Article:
If you’re like most readers, you first encountered the fiction of Jordan Harper in his gritty, affecting debut novel, She Rides Shotgun. It’s one of those crime novels you might call a slow grower—finding modest initial success and then gradually accumulating recognition until it becomes something of a cult classic. Today, most crime-fiction aficionados point to She Rides Shotgun as a pivotal work in the genre, an emotional powerhouse that introduced a vivid new talent onto the scene. Harper seems to be suddenly all over the place in late 2022, having just released a new novel in the She Rides Shotgun universe, titled The Last King of California (available in the UK), and looking forward to the wham-bam release of another crime novel early next year!

Truth is, Harper has his hands in more types of media than you might realize—and has for quite some time. Originally from Missouri and steeped in the southern noir atmosphere of the Ozarks (influenced by such writers as Daniel Woodrell and Frank Bill), Harper got his start in gut-punching pulp mags like ThugLit and Out of the Gutter. He assembled his early stories into a self-published book titled American Death Songs (later released in a slightly different form as Love and Other Wounds), intended to serve as a Hollywood calling card—and indeed he eventually made his way to the left coast, where he came up through the rigorous tutelage of the Warner Bros. Writers Workshop. You can sense the cumulative effect of fast, no-bullshit, highly disciplined screenplay-focused Hollywood writing in Harper’s no-nonsense style, exemplified most startlingly in his forthcoming Everybody Knows, which is due to be released in January 2023.

In the wake of Bouchercon 2022 in Minneapolis, where Harper debuted pre-publication copies of Everybody Knows to an enthusiastic audience of fans, I had the opportunity to sit down with him and ask him a few questions about his career, his inspirations, and his future.

Jason Bovberg: I’m fascinated by the career path you’ve taken, both from your background in music/film writing and your “writer’s room” evolution. You’ve talked about how your self-published story collection American Death Songs started as a sort of Hollywood calling card. Even now, you seem to be straddling several Hollywood vocations, from producing (The Mentalist, Gotham, your personal project L.A. Confidential) to screenwriting to (in your forthcoming Everybody Knows) authoring a stinging crime-fiction critique of the town. Which brings you the most personal satisfaction, and do you plan to continue straddling?

Jordan Harper: Fiction brings me much more personal satisfaction, with one caveat: Being in a writer’s room for a TV show, when it’s going well and the group of people is good, is as much fun as you can have at a job. You’re solving fun problems with a group of creative people. It’s great. But Hollywood is Hollywood, and while mainstream publishers are getting more conservative about what they will publish, it’s nothing compared to Hollywood. My fiction is the purest expression of what I have to offer the world, so that’s what I favor. If I ever achieved massive success, I would be interested in producing very small budget film, which is another place where creativity can hold sway.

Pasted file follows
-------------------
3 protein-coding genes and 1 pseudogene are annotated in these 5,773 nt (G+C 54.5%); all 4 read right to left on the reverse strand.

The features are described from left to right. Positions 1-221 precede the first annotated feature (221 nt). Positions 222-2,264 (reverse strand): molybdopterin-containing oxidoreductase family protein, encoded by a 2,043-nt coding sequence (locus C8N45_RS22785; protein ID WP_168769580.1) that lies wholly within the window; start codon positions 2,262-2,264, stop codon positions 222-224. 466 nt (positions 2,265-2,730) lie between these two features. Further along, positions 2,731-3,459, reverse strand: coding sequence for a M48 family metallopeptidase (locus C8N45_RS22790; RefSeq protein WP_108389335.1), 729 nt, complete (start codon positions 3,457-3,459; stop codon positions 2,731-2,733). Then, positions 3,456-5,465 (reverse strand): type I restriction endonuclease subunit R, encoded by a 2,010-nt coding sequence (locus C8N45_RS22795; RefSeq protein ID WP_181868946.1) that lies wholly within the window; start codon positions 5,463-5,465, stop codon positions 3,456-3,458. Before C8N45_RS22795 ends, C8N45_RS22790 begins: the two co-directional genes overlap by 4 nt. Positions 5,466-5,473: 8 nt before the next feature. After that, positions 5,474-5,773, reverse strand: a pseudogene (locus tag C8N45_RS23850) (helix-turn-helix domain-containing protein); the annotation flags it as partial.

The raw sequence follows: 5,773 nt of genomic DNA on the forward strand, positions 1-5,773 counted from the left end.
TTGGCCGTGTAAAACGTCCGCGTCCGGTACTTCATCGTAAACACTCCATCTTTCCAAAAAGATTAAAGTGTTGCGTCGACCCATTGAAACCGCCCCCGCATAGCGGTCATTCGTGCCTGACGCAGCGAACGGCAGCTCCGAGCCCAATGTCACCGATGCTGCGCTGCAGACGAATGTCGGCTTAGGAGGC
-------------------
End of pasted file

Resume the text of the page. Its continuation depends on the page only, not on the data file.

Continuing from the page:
Jason Bovberg: You discussed the stories in Love and Other Wounds in a terrific interview with Paste Magazine. I was hoping to dig a little deeper into the story of how American Death Songs, the little-seen calling card, became Love and Other Wounds, the HarperCollins/Ecco edition that put you on the crime-fiction map. Was it really just a stroke of luck that the collection fell into the hands of the exact right literary agent?

Jordan Harper: Well, the thing missing from that story is that in the years before I came to Hollywood I had written a novel called at different times Dirtnap Avenue or The Cool Hand War. It was about a gangster family in St. Louis, where I used to live. And I had been approached by Nat Sobel because of my early short stories in ThugLit. I sent him the novel and he liked it but thought it needed some work, so he and I did a couple of rounds of notes on it. But we never really got it right. It’s a first novel, and there’s some pretty big problems with it. So, I thanked Nat and went back to the drawing board. When I put out American Death Songs as a self-published book, it was because it never occured to me that a publisher would want a short story collection like mine. And then, somebody got it to Nat, who was like, “Why didn’t you send this to me? We could publish this.” And it turns out he was right.

Jason Bovberg: She Rides Shotgun was your first novel. I’m curious whether that U.S. title came first, or the UK title A Lesson in Violence, and which was your choice/your favorite? Why the name change?

Jordan Harper: Nothing I’ve written has been published under its working title. The working title for She Rides Shotgun was Greenlit, a much pulpier title, and then it was sold under the title If All Roads Were Blind, which is taken from a Bonnie Parker poem and is far too literary-sounding. I agreed that the title needed to change, and after a few rounds of brainstorming I came up with She Rides Shotgun, in part to avoid one of those “The Girl …” titles that were in vogue at the time. The UK publisher didn’t like the title because they thought UK audiences would find it confusing, as they don’t use the “shotgun” slang for the passenger seat. I wish I’d fought for them keeping the title, because first of all, I don’t think titles need to make sense (what is a Reservoir Dog?), and secondly in our one-world age it’s led to confusion and some people buying the novel twice by mistake.